Predictable but touching Aussie kids' film, with Ed Oxenbould and Sam Worthington
These days kids' films are largely confined to computer-animated adventures or YA fantasy. So there’s something heartening about Australian director Robert Connolly’s feel-good drama Paper Planes. Set in New South Wales, the hero is Dylan (Ed Oxenbould), a 12-year-old whose problems are all too real. After his mother's death in a car accident, his father Jack (Sam Worthington) has sunk into a depression.
Fortunately, school proves a distraction – not least when an origami expert arrives to give a demonstration in paper plane folding. Dylan’s effort stays in the air the longest, and he becomes enamoured with this old-fashioned art-form. Soon enough, he’s competing in the regional heats, where he’s plagued by Jason (Nicholas Bakopoulos-Cooke), an ultra-competitive rival, but also manages to befriend a cute Japanese girl called Kimi (Ena Imai).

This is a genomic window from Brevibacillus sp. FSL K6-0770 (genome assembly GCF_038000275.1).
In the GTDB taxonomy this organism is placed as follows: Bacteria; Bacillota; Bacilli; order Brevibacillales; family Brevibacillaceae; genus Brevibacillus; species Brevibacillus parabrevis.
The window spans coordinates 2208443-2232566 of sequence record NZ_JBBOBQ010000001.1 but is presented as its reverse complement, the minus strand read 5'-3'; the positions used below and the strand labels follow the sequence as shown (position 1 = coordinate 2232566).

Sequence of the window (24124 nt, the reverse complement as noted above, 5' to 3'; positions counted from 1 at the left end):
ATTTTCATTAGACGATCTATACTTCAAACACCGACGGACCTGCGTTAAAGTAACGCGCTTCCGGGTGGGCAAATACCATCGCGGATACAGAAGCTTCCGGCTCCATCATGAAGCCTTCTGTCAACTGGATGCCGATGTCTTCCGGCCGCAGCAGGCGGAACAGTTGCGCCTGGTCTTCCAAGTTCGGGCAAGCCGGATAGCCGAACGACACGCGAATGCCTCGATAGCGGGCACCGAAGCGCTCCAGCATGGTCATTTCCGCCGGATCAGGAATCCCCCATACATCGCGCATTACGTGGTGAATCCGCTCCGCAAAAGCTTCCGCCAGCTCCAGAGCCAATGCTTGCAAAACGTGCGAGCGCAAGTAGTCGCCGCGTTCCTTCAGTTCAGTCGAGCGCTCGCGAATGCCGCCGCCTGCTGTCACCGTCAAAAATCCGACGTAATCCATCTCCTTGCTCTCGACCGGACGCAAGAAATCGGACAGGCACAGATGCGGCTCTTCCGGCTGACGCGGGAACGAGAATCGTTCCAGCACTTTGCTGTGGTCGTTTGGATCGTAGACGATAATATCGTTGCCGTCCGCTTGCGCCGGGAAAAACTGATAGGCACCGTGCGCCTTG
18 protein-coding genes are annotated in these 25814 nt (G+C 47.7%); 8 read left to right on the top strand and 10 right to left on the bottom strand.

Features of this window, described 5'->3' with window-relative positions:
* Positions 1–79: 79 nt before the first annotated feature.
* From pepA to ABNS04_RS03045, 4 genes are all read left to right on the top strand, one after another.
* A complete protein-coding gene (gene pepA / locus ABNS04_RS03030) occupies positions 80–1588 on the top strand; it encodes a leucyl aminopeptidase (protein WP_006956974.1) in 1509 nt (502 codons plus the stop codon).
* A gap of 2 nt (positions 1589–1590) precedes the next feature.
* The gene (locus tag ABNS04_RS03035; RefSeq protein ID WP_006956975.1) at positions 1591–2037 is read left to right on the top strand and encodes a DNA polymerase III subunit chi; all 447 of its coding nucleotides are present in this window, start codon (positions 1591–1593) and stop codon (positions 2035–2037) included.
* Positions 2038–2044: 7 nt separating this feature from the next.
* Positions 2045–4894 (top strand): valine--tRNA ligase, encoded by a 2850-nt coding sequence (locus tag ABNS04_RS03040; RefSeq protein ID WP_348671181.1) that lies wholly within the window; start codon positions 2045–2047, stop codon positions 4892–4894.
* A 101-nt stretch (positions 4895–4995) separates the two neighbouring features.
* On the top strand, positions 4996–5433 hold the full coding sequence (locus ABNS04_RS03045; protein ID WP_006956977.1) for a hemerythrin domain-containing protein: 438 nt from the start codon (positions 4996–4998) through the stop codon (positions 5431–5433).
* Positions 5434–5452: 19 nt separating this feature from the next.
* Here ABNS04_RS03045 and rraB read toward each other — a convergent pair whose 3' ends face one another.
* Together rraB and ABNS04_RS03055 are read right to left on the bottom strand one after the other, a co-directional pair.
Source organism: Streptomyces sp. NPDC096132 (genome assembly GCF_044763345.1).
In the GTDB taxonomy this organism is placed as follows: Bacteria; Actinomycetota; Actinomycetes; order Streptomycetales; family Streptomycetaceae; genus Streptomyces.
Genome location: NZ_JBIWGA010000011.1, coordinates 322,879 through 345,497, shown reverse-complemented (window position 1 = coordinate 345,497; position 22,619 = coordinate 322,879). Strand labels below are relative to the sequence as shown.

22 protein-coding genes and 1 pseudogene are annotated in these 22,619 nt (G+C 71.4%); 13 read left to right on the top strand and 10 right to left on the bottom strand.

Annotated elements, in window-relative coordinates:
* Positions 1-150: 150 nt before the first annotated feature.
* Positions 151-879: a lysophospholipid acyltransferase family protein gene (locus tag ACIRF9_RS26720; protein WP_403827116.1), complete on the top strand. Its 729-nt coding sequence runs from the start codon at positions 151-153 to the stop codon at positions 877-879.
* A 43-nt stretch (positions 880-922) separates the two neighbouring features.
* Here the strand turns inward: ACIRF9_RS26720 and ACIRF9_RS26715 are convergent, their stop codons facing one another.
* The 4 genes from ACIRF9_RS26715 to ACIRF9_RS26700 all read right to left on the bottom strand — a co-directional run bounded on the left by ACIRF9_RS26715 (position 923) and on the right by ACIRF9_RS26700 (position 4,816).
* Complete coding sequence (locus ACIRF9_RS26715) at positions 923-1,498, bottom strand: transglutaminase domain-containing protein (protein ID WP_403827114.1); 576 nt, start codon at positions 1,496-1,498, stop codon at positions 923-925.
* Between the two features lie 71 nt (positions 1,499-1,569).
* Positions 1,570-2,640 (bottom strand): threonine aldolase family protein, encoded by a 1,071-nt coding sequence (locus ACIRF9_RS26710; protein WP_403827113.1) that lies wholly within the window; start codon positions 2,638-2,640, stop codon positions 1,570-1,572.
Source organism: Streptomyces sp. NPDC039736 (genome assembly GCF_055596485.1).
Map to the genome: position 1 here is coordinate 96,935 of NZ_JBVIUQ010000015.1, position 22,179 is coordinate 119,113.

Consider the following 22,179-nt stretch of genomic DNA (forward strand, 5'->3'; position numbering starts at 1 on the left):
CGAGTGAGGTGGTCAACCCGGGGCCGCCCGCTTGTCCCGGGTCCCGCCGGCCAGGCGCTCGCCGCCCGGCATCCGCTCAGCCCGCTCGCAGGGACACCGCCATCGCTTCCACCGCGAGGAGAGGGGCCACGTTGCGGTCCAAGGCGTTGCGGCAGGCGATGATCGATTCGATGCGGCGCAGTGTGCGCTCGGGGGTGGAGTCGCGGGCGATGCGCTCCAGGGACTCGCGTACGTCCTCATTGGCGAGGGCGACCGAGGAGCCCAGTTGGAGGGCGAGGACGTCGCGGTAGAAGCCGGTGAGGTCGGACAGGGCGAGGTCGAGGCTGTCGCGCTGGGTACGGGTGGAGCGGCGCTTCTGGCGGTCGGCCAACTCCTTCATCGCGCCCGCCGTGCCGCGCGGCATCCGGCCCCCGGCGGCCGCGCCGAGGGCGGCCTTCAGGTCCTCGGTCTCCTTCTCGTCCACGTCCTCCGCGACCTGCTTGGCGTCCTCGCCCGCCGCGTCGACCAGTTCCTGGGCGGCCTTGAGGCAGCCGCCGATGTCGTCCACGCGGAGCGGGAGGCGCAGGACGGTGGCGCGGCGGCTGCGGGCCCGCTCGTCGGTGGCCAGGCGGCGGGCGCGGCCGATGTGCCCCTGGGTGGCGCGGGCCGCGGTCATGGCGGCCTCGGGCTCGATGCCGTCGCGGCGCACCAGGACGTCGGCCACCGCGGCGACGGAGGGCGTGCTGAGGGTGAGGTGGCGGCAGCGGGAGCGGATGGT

David Wenham (who worked with Connolly on Three Dollars and The Bank) is a smart addition to the cast as Patrick, Jason’s golf pro father who isn’t nearly as win-at-all-costs as his son. Meanwhile, Worthington’s grief-stricken dad lends the film just the right amount of edge to ensure it never tips towards the sickly-sweet.
While there are minor hiccups along the way, the outcome is never really in doubt, as Dylan aims to reach the World Paper Plane Championships in Tokyo – a real event that inspired Connolly and co-writer Steve Worland’s script, as did the success of Dylan Parker, the Australian bronze medallist from the 2009 competition. Still, it's hard to resent a film for hitting obvious beats (or for the rather second-rate CGI in the plane-flying scenes) when its heart is so firmly in the right place. Led by Oxenbould – who previously appeared alongside Steve Carell in 2014’s Alexander and the Terrible, Horrible, No Good, Very Bad Day – there’s a day-dreamy quality to Paper Planes that makes it a pleasure to watch.
General release from Fri 23 Oct.